The Cairns region has a number of fundamental factors that are positive to its continuing long-term growth. The year 2019 can be expected to be one of continuing advance in population and overall economic growth moderated by some negative influences.
Investment – Removing the Bottlenecks
The region’s underlying progress is seeing it constantly develop “bottlenecks” hindering on-going growth. Late 2018 saw completion of a number of projects that will help the region achieve further progress. The new Amrun Port will enable further major expansion of mining at Weipa. The completion of the Cairns Performing Arts Centre will play a role in the further development of Cairns’ vibrant cultural and creative activities sector. The first of the three Crystalbrook hotel developments started coming on stream providing additional accommodation to cater for additional visitor numbers.
The year 2019 will see a welcome boost in State Government capital spending that has been running at low levels for some time now. The $120m dredging and deepening of the port will facilitate cruise ship expansion and reduce costs for bulk cargo vessels. The $170m Smithfield bypass will improve efficiency of travel between the city and the expanding population to the north. The year 2019 will also see the completion of the $240m sealing of a large section of the Peninsula Developmental Road. The $50m expansion of the Domestic Terminal at Cairns Airport will provide increased capacity to meet the record number of domestic visitors coming through the airport. But, it looks as though the $150m expansion of the Convention Centre won’t be getting underway until 2020.
The boost in construction activity from the Crystalbrook initiatives can be expected to wind down. Unfortunately, a great deal of other private investment in expanded dwellings and other infrastructure is being affected by tightening of bank finance associated with tightening rules by the Australian Prudential Regulator Authority, the Banking Royal Commission and concern about the Sydney and Melbourne property markets. However, there has been some recent evidence of pressures mounting to re-expand lending. The substantial retreat of Sydney and Melbourne property prices could lead to more favourable focus on the future growth potential of property markets like Cairns. But with issues around like possible removal of negative gearing, much could depend on the forthcoming federal elections.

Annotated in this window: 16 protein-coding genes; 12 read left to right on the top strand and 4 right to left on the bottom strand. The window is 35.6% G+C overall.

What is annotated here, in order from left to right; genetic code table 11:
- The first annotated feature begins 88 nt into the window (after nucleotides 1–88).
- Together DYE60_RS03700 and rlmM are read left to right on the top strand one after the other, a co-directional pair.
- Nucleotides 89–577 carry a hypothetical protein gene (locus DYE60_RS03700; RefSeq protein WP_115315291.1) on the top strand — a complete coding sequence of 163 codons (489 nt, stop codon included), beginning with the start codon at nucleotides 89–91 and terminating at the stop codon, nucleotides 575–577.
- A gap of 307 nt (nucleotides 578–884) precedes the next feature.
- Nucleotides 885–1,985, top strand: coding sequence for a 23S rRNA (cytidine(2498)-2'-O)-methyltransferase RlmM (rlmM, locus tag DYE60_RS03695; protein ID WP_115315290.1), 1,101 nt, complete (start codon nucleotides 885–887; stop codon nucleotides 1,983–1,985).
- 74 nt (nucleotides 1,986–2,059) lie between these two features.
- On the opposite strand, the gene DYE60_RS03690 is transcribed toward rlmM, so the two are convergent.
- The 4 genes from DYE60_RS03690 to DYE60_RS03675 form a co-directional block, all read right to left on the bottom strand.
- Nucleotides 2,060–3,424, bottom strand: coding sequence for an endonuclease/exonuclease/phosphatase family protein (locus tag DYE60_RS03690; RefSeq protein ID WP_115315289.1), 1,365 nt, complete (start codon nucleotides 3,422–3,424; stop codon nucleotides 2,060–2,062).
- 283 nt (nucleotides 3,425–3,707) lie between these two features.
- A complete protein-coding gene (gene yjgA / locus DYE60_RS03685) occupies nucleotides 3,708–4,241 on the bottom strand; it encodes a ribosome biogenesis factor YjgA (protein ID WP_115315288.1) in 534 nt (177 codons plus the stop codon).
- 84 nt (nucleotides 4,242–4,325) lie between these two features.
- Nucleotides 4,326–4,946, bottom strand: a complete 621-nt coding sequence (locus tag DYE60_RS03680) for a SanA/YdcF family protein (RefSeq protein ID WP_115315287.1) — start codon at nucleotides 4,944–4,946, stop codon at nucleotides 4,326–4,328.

Consumer Spending Positive
Directly affecting most businesses however, is consumption spending by local residents. The Global Financial Crisis and the subsequent high Australian dollar effect on the local economy including a retreat for a while in property prices saw local residents, in common with other parts of Australia, sharply reduce consumption spending and increase savings. However, propensity to spend has been recovering (although high insurance and electricity prices have been a negative). It is my expectation that this trend will continue at a local level in 2019 (see Chart 1).
Earnings from Outside the Region
Underlying long-term and to an extent short-term economic trends however, are the region’s sectors that earn income from outside the region. Standing behind the major economic growth that has taken place in the region over past decades has been a major expansion in earnings from tourism, primary industries, mining and general trade in goods and services with the near north. By and large, with a continuing reasonably competitive dollar, prospects overall are good for continuing expansion.